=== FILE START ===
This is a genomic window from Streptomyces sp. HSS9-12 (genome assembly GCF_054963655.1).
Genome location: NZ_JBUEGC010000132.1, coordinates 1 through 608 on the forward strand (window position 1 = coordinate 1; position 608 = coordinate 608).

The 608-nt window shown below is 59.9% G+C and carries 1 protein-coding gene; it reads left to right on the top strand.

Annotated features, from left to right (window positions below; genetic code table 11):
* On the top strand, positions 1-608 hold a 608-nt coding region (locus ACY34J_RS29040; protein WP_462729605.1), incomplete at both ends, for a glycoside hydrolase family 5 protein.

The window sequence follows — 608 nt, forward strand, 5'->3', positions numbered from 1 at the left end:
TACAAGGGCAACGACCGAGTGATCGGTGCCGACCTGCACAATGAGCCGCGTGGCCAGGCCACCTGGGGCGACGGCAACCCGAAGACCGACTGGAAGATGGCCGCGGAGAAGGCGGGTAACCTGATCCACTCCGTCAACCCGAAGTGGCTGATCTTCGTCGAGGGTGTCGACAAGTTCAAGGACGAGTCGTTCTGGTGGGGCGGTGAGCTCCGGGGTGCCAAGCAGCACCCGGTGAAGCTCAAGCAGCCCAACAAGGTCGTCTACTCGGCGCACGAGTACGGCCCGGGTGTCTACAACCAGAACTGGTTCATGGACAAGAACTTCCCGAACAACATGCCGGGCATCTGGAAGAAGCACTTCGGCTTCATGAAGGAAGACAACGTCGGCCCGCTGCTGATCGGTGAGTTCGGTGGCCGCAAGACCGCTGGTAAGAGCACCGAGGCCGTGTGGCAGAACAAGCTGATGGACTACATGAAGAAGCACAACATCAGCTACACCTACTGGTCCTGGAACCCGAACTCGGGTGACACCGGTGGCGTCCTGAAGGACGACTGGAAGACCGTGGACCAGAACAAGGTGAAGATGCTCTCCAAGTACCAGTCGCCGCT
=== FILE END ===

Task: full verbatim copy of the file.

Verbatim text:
This is a genomic window from Streptomyces sp. HSS9-12 (genome assembly GCF_054963655.1).
Genome location: NZ_JBUEGC010000132.1, coordinates 1 through 608 on the forward strand (window position 1 = coordinate 1; position 608 = coordinate 608).

The 608-nt window shown below is 59.9% G+C and carries 1 protein-coding gene; it reads left to right on the top strand.

Annotated features, from left to right (window positions below; genetic code table 11):
* On the top strand, positions 1-608 hold a 608-nt coding region (locus ACY34J_RS29040; protein WP_462729605.1), incomplete at both ends, for a glycoside hydrolase family 5 protein.

The window sequence follows — 608 nt, forward strand, 5'->3', positions numbered from 1 at the left end:
TACAAGGGCAACGACCGAGTGATCGGTGCCGACCTGCACAATGAGCCGCGTGGCCAGGCCACCTGGGGCGACGGCAACCCGAAGACCGACTGGAAGATGGCCGCGGAGAAGGCGGGTAACCTGATCCACTCCGTCAACCCGAAGTGGCTGATCTTCGTCGAGGGTGTCGACAAGTTCAAGGACGAGTCGTTCTGGTGGGGCGGTGAGCTCCGGGGTGCCAAGCAGCACCCGGTGAAGCTCAAGCAGCCCAACAAGGTCGTCTACTCGGCGCACGAGTACGGCCCGGGTGTCTACAACCAGAACTGGTTCATGGACAAGAACTTCCCGAACAACATGCCGGGCATCTGGAAGAAGCACTTCGGCTTCATGAAGGAAGACAACGTCGGCCCGCTGCTGATCGGTGAGTTCGGTGGCCGCAAGACCGCTGGTAAGAGCACCGAGGCCGTGTGGCAGAACAAGCTGATGGACTACATGAAGAAGCACAACATCAGCTACACCTACTGGTCCTGGAACCCGAACTCGGGTGACACCGGTGGCGTCCTGAAGGACGACTGGAAGACCGTGGACCAGAACAAGGTGAAGATGCTCTCCAAGTACCAGTCGCCGCT